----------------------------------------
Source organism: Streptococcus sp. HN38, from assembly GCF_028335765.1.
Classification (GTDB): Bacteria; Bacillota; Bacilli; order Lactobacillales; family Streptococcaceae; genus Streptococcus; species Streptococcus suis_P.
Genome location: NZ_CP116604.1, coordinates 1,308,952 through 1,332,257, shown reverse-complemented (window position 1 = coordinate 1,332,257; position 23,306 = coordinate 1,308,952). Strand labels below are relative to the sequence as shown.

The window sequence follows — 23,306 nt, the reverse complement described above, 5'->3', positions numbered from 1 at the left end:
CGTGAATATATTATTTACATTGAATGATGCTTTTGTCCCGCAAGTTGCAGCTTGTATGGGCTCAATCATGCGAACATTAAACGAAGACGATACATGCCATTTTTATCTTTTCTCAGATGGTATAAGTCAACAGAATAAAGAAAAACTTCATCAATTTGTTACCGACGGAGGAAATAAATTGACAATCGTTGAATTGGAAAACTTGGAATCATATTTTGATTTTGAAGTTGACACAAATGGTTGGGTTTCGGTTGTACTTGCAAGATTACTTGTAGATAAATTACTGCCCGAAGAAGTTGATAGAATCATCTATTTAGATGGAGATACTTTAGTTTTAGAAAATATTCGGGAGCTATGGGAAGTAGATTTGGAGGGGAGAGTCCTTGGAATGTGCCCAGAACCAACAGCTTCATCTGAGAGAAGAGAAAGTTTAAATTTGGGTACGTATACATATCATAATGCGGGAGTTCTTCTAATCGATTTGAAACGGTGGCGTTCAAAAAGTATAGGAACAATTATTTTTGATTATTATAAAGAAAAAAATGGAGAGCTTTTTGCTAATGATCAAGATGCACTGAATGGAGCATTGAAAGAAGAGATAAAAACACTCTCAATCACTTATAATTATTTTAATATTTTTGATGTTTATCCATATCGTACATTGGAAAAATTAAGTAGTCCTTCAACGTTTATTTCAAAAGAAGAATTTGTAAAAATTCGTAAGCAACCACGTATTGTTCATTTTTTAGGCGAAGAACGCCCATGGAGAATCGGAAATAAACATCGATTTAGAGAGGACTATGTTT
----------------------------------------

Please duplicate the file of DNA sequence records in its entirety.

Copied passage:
Source organism: Streptococcus sp. HN38, from assembly GCF_028335765.1.
Classification (GTDB): Bacteria; Bacillota; Bacilli; order Lactobacillales; family Streptococcaceae; genus Streptococcus; species Streptococcus suis_P.
Genome location: NZ_CP116604.1, coordinates 1,308,952 through 1,332,257, shown reverse-complemented (window position 1 = coordinate 1,332,257; position 23,306 = coordinate 1,308,952). Strand labels below are relative to the sequence as shown.

The window sequence follows — 23,306 nt, the reverse complement described above, 5'->3', positions numbered from 1 at the left end:
CGTGAATATATTATTTACATTGAATGATGCTTTTGTCCCGCAAGTTGCAGCTTGTATGGGCTCAATCATGCGAACATTAAACGAAGACGATACATGCCATTTTTATCTTTTCTCAGATGGTATAAGTCAACAGAATAAAGAAAAACTTCATCAATTTGTTACCGACGGAGGAAATAAATTGACAATCGTTGAATTGGAAAACTTGGAATCATATTTTGATTTTGAAGTTGACACAAATGGTTGGGTTTCGGTTGTACTTGCAAGATTACTTGTAGATAAATTACTGCCCGAAGAAGTTGATAGAATCATCTATTTAGATGGAGATACTTTAGTTTTAGAAAATATTCGGGAGCTATGGGAAGTAGATTTGGAGGGGAGAGTCCTTGGAATGTGCCCAGAACCAACAGCTTCATCTGAGAGAAGAGAAAGTTTAAATTTGGGTACGTATACATATCATAATGCGGGAGTTCTTCTAATCGATTTGAAACGGTGGCGTTCAAAAAGTATAGGAACAATTATTTTTGATTATTATAAAGAAAAAAATGGAGAGCTTTTTGCTAATGATCAAGATGCACTGAATGGAGCATTGAAAGAAGAGATAAAAACACTCTCAATCACTTATAATTATTTTAATATTTTTGATGTTTATCCATATCGTACATTGGAAAAATTAAGTAGTCCTTCAACGTTTATTTCAAAAGAAGAATTTGTAAAAATTCGTAAGCAACCACGTATTGTTCATTTTTTAGGCGAAGAACGCCCATGGAGAATCGGAAATAAACATCGATTTAGAGAGGACTATGTTT